Ingredients are mixed (note chilli included), fish added and then placed in machine which grinds it to a dough like texture. This dough is fed into a machine, which presses it into strips which are deep fried in oil. The oil used here is clean, as the lady told us, they change the oil daily. This factory and En. Hussein's place are located in the Gelang Patah area.

We wanted to pop by a gasing (top) maker's house too, but learned he passed away recently.

Ok, that concludes my journal on our recent road trip. :)

@poundthegarlic.blogspot.com 2012


8 Aug 2012

Road Trip Johor- In search of Seahorses (S.O.S)

(Continuing from the first part of our trip where we visited Noah's Ark Animal Sanctuary)

We woke very early in the morning, 5am!, and headed out to the S.O.S center to learn about seahorse conservation. The children were really excited to be up at such a time. As we left our cheap hotel, we were greeted by the joyful chirping of flocks of birds already up before us. :)

The journey to the S.O.S center took us through some very narrow kampung roads, and it's best if you have the GPS coordinates before heading to the place Or best is to stay at the center which has 2 tiny rooms the day before your trip (If you have a 630am session like we did.)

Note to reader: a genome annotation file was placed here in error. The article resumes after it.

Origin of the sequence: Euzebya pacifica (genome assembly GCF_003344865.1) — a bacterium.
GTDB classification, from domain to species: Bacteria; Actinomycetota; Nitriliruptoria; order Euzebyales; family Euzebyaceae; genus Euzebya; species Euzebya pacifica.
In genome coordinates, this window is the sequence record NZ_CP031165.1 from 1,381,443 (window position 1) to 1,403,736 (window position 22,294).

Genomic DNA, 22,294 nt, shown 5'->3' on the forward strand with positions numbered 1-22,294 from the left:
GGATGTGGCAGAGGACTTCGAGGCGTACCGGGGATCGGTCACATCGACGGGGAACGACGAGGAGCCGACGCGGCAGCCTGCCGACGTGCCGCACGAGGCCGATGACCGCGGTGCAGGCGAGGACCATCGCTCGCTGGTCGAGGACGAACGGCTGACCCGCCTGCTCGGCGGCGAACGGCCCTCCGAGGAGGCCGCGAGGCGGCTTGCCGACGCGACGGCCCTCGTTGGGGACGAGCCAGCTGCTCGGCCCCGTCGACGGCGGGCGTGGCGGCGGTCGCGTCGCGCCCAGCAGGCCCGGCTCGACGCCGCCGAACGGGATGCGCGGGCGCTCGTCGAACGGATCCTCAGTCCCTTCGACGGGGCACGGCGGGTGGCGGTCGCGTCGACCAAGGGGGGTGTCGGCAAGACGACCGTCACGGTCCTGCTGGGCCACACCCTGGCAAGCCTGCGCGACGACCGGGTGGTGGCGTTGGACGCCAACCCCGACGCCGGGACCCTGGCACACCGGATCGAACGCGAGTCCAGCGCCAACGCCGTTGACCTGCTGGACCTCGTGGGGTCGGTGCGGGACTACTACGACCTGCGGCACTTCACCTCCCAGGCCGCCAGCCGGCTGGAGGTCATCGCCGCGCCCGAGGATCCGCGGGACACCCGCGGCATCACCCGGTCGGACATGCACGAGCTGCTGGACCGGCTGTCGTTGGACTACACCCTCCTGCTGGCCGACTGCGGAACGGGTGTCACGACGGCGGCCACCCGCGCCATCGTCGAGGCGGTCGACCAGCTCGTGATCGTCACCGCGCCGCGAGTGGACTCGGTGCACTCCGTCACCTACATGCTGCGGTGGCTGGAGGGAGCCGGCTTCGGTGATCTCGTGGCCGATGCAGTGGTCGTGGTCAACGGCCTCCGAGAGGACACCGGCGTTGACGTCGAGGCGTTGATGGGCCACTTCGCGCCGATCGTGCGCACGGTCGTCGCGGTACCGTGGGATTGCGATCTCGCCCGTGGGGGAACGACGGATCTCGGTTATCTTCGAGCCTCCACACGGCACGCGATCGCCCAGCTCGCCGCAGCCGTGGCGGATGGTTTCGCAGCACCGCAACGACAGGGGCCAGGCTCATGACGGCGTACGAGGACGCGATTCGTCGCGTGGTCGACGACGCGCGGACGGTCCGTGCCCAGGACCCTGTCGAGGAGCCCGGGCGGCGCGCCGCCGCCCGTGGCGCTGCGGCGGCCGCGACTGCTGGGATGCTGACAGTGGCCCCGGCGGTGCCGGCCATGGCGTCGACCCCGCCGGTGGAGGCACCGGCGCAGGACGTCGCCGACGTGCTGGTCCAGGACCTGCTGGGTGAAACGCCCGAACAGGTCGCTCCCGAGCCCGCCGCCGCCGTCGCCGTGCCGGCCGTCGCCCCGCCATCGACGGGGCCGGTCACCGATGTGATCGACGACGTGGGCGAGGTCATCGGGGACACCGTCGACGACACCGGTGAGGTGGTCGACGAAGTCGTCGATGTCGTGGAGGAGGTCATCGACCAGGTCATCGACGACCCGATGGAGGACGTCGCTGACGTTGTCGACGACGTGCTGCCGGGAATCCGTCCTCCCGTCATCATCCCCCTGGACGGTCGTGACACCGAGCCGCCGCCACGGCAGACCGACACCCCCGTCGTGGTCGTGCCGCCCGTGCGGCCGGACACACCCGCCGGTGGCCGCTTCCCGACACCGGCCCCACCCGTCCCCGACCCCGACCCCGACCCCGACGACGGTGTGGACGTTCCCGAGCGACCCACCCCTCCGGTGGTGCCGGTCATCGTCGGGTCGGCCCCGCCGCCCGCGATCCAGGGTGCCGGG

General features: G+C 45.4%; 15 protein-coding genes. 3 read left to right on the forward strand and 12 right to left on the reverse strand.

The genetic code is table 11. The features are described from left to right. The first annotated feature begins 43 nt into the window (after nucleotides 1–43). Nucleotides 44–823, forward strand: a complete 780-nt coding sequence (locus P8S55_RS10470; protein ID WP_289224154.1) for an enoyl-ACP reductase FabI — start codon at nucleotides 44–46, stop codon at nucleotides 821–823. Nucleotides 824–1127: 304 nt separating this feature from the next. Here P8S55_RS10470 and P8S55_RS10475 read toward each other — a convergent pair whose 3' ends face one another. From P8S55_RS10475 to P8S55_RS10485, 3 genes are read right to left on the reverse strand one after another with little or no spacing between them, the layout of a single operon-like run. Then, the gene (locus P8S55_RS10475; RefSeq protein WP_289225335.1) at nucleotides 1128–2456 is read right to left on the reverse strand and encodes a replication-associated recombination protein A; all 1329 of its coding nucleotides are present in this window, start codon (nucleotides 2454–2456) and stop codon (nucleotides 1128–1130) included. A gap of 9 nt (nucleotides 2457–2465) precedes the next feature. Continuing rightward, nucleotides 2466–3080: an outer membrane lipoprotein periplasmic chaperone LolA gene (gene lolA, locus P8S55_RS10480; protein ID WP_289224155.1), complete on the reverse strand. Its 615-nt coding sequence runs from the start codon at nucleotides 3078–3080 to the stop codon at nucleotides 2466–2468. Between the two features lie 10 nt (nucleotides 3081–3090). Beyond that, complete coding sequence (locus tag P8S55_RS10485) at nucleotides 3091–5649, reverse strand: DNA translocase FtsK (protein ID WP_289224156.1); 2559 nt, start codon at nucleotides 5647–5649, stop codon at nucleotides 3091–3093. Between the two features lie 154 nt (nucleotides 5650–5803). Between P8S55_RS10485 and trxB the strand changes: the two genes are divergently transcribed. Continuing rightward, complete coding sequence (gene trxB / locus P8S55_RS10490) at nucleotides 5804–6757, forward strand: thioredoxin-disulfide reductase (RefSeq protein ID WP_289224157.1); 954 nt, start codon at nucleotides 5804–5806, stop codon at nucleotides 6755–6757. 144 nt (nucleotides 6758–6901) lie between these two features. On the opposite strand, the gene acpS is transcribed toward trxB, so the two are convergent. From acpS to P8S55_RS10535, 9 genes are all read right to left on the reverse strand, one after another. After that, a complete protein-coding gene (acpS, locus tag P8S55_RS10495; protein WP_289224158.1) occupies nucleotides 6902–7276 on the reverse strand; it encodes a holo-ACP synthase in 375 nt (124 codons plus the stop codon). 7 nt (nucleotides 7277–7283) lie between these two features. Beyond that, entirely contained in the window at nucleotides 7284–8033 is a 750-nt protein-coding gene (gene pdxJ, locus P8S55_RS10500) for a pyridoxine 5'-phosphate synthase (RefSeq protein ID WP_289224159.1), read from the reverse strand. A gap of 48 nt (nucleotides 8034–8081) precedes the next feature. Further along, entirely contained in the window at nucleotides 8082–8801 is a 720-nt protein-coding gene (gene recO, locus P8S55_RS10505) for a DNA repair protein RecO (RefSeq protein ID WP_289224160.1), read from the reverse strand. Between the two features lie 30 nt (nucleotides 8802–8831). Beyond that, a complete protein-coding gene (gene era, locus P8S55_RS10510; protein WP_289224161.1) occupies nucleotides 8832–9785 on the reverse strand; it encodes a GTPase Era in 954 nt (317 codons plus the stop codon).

We were very fortunate indeed to find that Mr. Choo Chee Kuang  (who's currently working on his PhD), would be our guide and teacher for the day. He's currently a lecturer at University of Malaysia Terengganu, and is an expert on seahorses.

 Because it was only 6am when we got there, they served us with jam and chocolate sandwiches and drinks of milo before Mr. Choo began a one hour talk about conservation, seahorses and the Pulai River Estuary. We learned how the numbers of seahorses in the area has dropped drastically since Project Iskandar began. Where they used to find up to 20-30 seahorses, now it's common to find only about 5.

The above is found at their center. The species that you'll find at the Pulai River is the Spotted seahorse, which is the brown one seen in this picture. Males are usually brown, and females yellowish.

Threats to the seagrass beds where seahorses live.
S.O.S center
After the very informative briefing, we drove to the jetty nearby and got ready to head out towards the Merambong area. Exciting indeed and great to be out on a really cool breezy morning. :)

We got to watch sunrise, and the children commented "Wow, look, it's turning from dark to light!" Shows how "often" they get up before sunrise!

Sunrise at the jetty